The drive to Cali was around 3-4 hours from the finca, a lush verdantly green drive (as is apparently all of Colombia, come to think of it) with zaman trees all along the road through the Valle del Cauca, listening to Thievery Corporation and Shakira. Cali is one of the three major cities in Colombia (Bogotá, Medellín, and Cali), and like Bogotá, when you get into the nice parts of town, suddenly you realize just how modern Colombia is. The leaders in Lasik and plastic surgeries reside here (Lasik costs less than $1000; I was tempted), and the plastic surgery can indeed be seen projecting quite visibly from the chests of many women on the streets in Cali. It is also not uncommon to spot some folks (both guys and gals) walking about with tape on their faces from their recent facial enhancements. The breast augmentation is so common, in fact, that there is a term for women who may lack personality, but possess large bamboombas: it is said of such a woman that she has pechonalidad, a mixture of pecho (chest/breasts) and personalidad (personality).
The evening we got to Cali, we met up with my cousin’s extended family at Chipi Chapi, a ginormous brick mall converted from old train warehouses that puts any North American mall to shame. Chip Chapi is not only a mall—it is the place that the well-to-do meet up in, hang out at, have a drink, eat some food, people-watch, plastic surgery assess, etc. We seemed to start all of our excursions here. Chipi Chapi, by the way, is the name of a native tribe that used to reside in the area of Cali, and who have now been honorably immortalized as a gigantic shopping center.
While driving into Cali, we were slowed down by a mass of people on horseback in the streets. This event is called cabalgata, and seems to be some kind of fiesta/horse competition. The horses do this weird kind of high-step/quick trot and demonstrate their prowess. People drink aguardiente. Fun for the whole family.
Once we met up with the exended fam, they took us out to a restaurant in the San Antonio neighborhood, which is the old historic section of town, kind of like La Candelaria in Bogotá, except that people actually live there in Cali. The restaurant, El Zaquán de San Antonio, served comida tipica, which seemed to consist solely (of course) of various forms of fried meat. I gorged myself on empanadas, puerquitos (platano mashed with chicharrón), chicharrón, bofe (smoked cow lung), and costillos (rib). I ate most all of it myself, out of the 10 other people there, and yet somehow did not get ill. I was told that I have the stomach of a Latino, as I kept grabbing at the bofe.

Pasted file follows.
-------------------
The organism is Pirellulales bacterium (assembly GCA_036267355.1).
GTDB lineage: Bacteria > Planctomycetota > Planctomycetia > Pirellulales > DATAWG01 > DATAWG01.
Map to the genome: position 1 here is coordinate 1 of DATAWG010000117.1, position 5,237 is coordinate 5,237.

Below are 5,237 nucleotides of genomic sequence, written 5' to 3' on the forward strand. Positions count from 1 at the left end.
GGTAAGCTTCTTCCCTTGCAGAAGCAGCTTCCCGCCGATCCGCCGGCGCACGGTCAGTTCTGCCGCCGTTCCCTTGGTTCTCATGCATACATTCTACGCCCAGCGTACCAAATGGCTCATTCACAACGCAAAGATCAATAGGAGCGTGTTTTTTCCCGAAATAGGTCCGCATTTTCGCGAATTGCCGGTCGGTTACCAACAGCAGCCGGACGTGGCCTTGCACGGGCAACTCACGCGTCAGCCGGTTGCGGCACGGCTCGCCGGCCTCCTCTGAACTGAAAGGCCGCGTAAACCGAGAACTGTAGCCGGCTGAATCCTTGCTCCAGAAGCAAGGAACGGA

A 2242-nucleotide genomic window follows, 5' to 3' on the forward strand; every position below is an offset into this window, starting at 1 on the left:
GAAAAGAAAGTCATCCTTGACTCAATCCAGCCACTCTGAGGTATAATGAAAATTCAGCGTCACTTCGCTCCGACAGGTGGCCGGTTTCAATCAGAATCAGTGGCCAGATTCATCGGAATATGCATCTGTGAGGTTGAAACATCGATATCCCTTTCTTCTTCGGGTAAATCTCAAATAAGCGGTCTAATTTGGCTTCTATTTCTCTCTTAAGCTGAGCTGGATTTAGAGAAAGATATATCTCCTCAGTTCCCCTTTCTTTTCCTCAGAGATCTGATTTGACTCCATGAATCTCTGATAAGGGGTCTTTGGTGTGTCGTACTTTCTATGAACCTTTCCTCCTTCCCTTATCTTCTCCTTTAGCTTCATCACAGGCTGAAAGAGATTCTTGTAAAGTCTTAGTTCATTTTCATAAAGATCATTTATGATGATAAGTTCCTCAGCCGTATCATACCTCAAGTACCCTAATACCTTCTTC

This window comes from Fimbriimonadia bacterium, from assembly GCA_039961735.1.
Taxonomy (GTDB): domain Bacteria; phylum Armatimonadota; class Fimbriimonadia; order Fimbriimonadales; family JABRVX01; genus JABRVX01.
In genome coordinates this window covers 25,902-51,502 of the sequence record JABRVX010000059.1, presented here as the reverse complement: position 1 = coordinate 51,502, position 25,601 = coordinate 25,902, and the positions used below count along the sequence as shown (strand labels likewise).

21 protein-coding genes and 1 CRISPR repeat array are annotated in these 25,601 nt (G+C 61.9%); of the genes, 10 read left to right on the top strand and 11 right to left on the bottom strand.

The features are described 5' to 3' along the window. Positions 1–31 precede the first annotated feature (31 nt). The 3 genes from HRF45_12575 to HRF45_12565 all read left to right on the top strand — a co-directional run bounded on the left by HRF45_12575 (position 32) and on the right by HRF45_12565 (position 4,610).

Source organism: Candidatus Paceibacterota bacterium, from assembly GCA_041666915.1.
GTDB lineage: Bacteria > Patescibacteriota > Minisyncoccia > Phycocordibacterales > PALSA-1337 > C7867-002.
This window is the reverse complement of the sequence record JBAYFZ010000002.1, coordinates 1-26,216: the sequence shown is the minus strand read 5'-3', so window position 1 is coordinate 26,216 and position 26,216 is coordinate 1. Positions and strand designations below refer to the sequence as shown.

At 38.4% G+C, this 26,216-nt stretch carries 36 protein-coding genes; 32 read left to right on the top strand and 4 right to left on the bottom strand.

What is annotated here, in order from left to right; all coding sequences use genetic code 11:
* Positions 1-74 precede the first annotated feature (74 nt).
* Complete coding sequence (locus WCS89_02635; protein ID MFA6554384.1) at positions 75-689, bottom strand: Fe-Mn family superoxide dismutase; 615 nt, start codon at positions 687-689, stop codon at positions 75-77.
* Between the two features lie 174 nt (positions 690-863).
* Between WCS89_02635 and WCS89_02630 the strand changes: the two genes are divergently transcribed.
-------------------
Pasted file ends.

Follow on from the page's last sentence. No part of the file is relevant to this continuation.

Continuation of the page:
I had a great time showing the family my list of Colombian fruits that I intended to try, and was pleased to see that they got as excited by it as I do. They kept telling me new fruits that I’d never heard of that I needed to try, and when they spotted a níspero tree nearby, two of them got sap all over their clothes trying to grab a fruit for me. So on my list still to try: curubas, badeas, caimones, chontaduros, guamas, mamuncillos, mairoños, grocellas, piñuelos, zapotes, and nísperos. Phew!
The next day we had a large breakfast with the requisite doses of coffee, and I tried pan de yuca, a bread particular to Cali, which is best eaten dipped in coffee or lathered in butter. Then we took the niños out to the zoo. My cousin drove us there, taking a hump on one of the streets at 80 mph and getting a few feet of air, much to the delight of the unbuckled children, and much to my pain and discontent, because I came down right on my tailbone and bruised it.
The zoo was listed in my guidebook and sounded like it would be interesting. It had been a while since I’d been to a zoo, and I’d forgotten that essentially a zoo is just a bunch of cages with miserable animals inside of them. If miserable, dislocated animals is your thing, then definitely go to the zoo in Cali. There you can watch people banging against the windows trying to get a rise out of the monkeys, and see potato chip bags littered all over the floor of animal’s cages. At the Cali zoo, you get very close to the animals, such as in the aviary, where birds will walk along the bath browsing amongst the humans. I felt a little saddened especially by the grizzly bear and the camel at this zoo, both of whom looked to be wondering about why they were in a climate completely foreign to their biology (kind of what I’m wondering right now, as a matter of fact). In any case, I was happy to see a lot of guacamayos and other types of cousins of my amazonian parrot Vinnie.
We ate at the Crepes and Waffles at Chipi Chapi (which seems to be quite the trendy place to be), and then drove back in the night, my cousin’s Toyota landcruiser taking turns at the highest possible speed without turning over.
It is extremely expensive to travel long distance here in Colombia, as there are toll booths located seemingly every several miles or so. We spent almost 30 dollars just on the way to Cali alone. And gasoline is expensive here as well—which is why you will see cars that run on both gasoline and natural gas, such as my cousin’s Landcruiser. Natural gas is less expensive than gasoline, but it also doesn’t get you as far. I imagine it must be somewhat more dangerous as well.